>

Exploring the art of fiction

Menu

CRAFT ESSAYS, ELEMENTS, and TALKS

If You Can Name It, You Can Fix It: A Craft Glossary

July 16, 2019

  By Jody Hobbs Hesler • “It seems like you don’t really care about your main character,” someone once told me in a workshop. Maybe they sensed an underlying issue with the character’s authenticity? A nebulous not-rightness about the prose?…

Read More

Hybrid Interview: Ariel Gore

July 9, 2019

  Essay by Melissa Benton Barker • In this cultural moment when bodies and embodied experiences that resist conforming to the cisgender, heterosexual male norm are increasingly marginalized and criminalized, Ariel Gore’s We Were Witches, feminist novel and anti-shame manifesto,…

Read More

Telling Time: Fiction As Clockmaking

June 18, 2019

  By Alix Ohlin • A few years back, in New York, I sat through four hours of Christian Marclay’s 2010 video art work “The Clock.” This was actually the third time I’d seen it, but I still went in…

Read More

The Diarist: Kathryn Scanlan’s AUG 9—FOG

June 11, 2019

  By J.A. Tyler • Other people’s diaries. Strangers. Their words inked across aged paper. Where did it come from? How did it get here? Who owned it, who read it? Hunt on eBay and one could be headed your…

Read More

The Uncanny: Joanna Pearson’s EVERY HUMAN LOVE

May 14, 2019

  By Nick Fuller Googins • Snooping through my father’s desk at age twelve, I discovered a bundle of papers related to our very old house. Within this bundle was a photocopy of a newspaper article from the 1800s, which…

Read More

What’s in a Name? Only Everything

May 7, 2019

  By Aaron Hamburger • One of the most vexing tasks fiction writers face is naming their characters. Over the years, I’ve heard of writers searching for names in baby books, phone books (back when people had phone books), and…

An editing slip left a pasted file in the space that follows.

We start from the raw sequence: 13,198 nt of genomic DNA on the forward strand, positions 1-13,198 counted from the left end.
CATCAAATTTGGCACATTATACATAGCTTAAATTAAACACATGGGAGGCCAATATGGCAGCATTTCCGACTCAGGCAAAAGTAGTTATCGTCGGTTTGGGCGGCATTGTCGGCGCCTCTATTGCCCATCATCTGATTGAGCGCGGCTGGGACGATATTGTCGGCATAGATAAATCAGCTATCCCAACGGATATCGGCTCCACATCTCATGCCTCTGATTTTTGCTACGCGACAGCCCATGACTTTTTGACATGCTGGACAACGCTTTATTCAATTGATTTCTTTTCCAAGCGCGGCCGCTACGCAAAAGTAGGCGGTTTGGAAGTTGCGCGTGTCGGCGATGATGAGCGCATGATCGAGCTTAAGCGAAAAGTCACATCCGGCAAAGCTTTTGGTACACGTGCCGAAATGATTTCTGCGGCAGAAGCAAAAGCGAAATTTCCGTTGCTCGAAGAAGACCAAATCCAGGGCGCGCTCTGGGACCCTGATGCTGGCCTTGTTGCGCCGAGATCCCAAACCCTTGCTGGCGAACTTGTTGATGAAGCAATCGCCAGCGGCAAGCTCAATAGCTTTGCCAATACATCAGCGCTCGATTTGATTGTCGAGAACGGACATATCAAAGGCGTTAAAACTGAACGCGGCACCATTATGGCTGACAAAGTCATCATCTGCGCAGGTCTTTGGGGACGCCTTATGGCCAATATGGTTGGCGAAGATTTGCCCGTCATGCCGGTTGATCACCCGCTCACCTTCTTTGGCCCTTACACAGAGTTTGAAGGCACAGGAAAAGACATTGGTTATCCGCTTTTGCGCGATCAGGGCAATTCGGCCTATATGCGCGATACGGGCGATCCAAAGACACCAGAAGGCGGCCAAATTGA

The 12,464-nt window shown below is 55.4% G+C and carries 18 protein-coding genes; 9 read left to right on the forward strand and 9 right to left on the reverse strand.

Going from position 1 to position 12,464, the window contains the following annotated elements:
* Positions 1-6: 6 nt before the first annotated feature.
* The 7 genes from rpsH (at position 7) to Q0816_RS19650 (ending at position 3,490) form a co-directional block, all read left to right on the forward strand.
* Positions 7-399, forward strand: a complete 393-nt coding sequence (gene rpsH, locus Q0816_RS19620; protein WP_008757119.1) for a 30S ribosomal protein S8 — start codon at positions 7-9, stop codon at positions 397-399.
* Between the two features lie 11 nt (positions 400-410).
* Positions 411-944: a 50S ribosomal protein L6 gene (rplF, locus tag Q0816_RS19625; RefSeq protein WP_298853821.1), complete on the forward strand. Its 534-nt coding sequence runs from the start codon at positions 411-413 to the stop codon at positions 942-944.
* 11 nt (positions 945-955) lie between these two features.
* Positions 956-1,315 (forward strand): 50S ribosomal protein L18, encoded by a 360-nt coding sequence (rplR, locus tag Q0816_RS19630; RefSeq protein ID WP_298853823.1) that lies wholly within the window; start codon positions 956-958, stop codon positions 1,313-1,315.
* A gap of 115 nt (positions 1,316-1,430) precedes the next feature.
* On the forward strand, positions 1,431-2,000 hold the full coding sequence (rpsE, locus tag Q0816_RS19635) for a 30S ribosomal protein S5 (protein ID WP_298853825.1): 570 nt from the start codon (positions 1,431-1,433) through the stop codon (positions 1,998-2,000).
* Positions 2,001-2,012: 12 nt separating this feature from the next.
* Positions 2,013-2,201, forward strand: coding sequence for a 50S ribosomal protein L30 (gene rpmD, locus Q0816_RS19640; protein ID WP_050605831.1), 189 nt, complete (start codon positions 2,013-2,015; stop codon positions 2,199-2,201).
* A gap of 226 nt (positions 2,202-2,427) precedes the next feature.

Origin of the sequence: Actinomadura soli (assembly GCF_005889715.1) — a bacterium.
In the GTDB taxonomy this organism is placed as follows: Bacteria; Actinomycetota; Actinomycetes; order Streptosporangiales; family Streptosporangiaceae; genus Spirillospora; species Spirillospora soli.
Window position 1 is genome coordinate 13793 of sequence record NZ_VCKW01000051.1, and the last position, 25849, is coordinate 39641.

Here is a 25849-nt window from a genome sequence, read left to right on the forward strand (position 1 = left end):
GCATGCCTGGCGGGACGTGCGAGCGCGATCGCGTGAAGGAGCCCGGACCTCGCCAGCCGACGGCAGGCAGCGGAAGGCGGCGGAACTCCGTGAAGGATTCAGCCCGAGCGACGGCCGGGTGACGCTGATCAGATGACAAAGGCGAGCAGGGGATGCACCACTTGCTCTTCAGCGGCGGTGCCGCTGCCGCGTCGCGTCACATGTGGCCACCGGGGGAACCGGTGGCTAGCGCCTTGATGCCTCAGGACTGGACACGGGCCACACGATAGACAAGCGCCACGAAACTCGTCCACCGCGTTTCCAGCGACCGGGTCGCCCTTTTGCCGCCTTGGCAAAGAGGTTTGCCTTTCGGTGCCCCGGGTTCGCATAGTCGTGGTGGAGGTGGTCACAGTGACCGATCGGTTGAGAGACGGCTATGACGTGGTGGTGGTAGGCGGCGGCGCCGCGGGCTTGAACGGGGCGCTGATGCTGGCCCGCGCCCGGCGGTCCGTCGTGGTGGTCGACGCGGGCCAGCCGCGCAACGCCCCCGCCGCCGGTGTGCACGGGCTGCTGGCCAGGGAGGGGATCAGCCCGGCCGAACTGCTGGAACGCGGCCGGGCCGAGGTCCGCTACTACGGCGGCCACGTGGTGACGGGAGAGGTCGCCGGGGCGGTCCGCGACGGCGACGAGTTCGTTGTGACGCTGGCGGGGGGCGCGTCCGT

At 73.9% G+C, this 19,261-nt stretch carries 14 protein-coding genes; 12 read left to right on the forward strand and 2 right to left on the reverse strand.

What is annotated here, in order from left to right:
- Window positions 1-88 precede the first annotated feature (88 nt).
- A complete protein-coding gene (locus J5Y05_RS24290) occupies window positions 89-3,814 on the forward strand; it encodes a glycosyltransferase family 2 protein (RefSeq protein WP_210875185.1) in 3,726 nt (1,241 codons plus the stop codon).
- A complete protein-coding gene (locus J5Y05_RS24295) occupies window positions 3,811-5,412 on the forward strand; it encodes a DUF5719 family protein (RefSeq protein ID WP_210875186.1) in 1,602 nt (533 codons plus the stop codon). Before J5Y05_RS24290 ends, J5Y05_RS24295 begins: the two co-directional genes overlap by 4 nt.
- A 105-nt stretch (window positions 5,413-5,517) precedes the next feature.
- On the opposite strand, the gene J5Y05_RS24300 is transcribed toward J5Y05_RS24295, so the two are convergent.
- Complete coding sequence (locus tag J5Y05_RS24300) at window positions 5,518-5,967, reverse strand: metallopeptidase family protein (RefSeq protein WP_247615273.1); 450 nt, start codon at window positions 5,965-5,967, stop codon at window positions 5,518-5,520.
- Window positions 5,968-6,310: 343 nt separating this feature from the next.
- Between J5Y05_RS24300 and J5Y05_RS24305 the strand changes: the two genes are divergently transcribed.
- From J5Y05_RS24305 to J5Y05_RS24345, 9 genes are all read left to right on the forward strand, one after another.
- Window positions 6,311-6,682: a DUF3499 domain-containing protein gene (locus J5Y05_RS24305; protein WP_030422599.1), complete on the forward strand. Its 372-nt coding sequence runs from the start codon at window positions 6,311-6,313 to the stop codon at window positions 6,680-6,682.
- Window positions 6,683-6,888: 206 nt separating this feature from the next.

Read More

A Closer Look: MEANDER, SPIRAL, EXPLODE

April 23, 2019

  I hope…that thinking about patterns other than the arc will become natural, that evolving writers won’t feel oppressed by the arc, that they’ll imagine visual aspects of narrative as well as temporal, that they’ll discover ways to design, being…

Read More

Myth Made New: Madeline Miller’s CIRCE

April 16, 2019

  By Tim Weed • Like her debut, The Song of Achilles, Madeline Miller’s Circe offers readers a fresh and defamiliarized retelling of classical Greek mythology. It’s a retelling informed by the author’s thorough knowledge of the subject and energized…

Read More

Joke-Telling in Lorrie Moore’s “You’re Ugly, Too”

March 19, 2019

  By Kate Kaplan • People tell jokes to attract attention or deflect it, to express a point of view, to connect, to offend, or in the hope of shared laughter. Some people (disclosure: me) tell jokes to themselves, rehearsing…

Read More

Theatre Novel: Joseph Scapellato’s THE MADE-UP MAN

March 12, 2019

  By Mike Corrao •  Joseph Scapellato’s The Made-Up Man, released in February by FSG, centers on the protagonist, Stanley’s participation in an exploitative performance piece coordinated by his wealthy Czech-based uncle. Invited to apartment-sit in Prague, Stanley bears witness…

Read More